Planning a Season (Summer 2019)

When I started running, I got directly into marathons, which made season-planning easy.

Marathons are hard on your body, so you can only run one or two per year. Pick a book (I mostly used Hansons Marathon Method) and follow the five-month schedule. The rest of the year, run a few 5Ks or find some other way to occupy your time.

Since I’ve become interested in running shorter distances, things have gotten more complicated.

Some time this winter, I decided I wanted to focus on outdoor track this summer— especially the 800, 1500, and 3000. But I didn’t know what that meant for the rest of the winter or the spring. How much mileage does a middle-distance runner put in? How many days a week do they run? What sorts of workouts do they do — how hard, when, why?

To answer all these questions, I did what I always do: I read a bunch of books. And when I say a bunch, I mean a bunch. In the last two or three weeks — from early March to now — I’ve read four books specifically focused on training: Jack Daniels’s Daniels Running Formula, Pete Pfitzinger’s and Philip Latter’s Faster Road Racing, Peter Coe’s Winning Running, and John Davis’s Modern Training and Physiology for Middle and Long-Distance Runners. I’ve read each of these two or three times at least. Davis’s, which is a slim volume that mostly summarizes the others, has been particularly useful, and I’m sure I’ve been through it various ways at least five times. I’ve also read a ton of non-training-focused running books (novels, non-fiction books, sports psychology books, weight training books), but those will have to wait for another post…

It was useful to compare the approaches of the various training books, but they all basically say similar things. Mileage is important for building your aerobic base and instigating basic physiological changes. You need to target your systems: long runs to work the aerobic/ventilatory threshold, tempo runs to work the anaerobic/lactate threshold, VO2 Max runs to… work the VO2 max, and anaerobic runs for form and lactate clearance. (Peter Coe’s book is old, so it often doesn’t know why it’s saying what it’s saying. And it has a truly distinct, fatalistic, sacrifice-for-the-Empire tone. And its author is truly in love with his son Seb. But as a book, it basically says the above, just with a bit more colour.)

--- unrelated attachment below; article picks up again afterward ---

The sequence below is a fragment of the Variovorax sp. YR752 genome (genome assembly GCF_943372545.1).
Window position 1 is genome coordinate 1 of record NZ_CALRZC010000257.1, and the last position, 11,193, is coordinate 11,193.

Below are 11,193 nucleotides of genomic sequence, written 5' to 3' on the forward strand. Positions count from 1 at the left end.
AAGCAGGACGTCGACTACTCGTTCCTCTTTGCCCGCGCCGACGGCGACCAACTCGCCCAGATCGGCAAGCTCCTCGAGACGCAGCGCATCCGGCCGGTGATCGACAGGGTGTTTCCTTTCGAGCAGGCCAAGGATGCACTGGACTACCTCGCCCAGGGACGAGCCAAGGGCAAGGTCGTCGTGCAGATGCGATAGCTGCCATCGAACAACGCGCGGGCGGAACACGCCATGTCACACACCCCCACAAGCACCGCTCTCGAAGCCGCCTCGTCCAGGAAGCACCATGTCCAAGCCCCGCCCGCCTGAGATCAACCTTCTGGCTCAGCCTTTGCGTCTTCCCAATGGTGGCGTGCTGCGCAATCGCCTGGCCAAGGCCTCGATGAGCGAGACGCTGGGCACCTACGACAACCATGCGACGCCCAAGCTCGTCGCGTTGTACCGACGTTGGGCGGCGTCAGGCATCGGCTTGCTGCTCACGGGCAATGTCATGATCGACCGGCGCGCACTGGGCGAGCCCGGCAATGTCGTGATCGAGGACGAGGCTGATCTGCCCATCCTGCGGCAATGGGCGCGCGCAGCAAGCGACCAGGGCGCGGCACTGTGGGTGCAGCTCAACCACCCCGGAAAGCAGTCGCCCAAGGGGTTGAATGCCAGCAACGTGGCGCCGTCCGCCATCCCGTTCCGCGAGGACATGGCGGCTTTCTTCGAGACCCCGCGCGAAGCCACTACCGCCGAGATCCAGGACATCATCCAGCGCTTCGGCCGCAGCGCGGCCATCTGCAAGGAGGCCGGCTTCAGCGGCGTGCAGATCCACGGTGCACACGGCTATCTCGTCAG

These books also emphasize the important of periodization or season-planning. The details again vary, but the basics are the same. Start with a base-building period of low intensity and high mileage (1-2cmonths). Next, keep the mileage high but add in lots of tempo runs and VO2/anaerobic intervals (another 1-2 months). Then, move to a “tune-up” phase with lots of race-pace workouts and a fair bit of racing (about a month). Then reduce mileage in advance of a big goal race.

I decided to target a weekly volume of about 60 miles or 100km. I picked this because it’s at the lower end of what elite 1500m runners do. One thing that always annoyed me about marathon training was that I’d never have the time to train at truly elite levels, like 250km per week. So I liked the idea of being able to train like an elite athlete, more or less, and still have my job at the end of the week.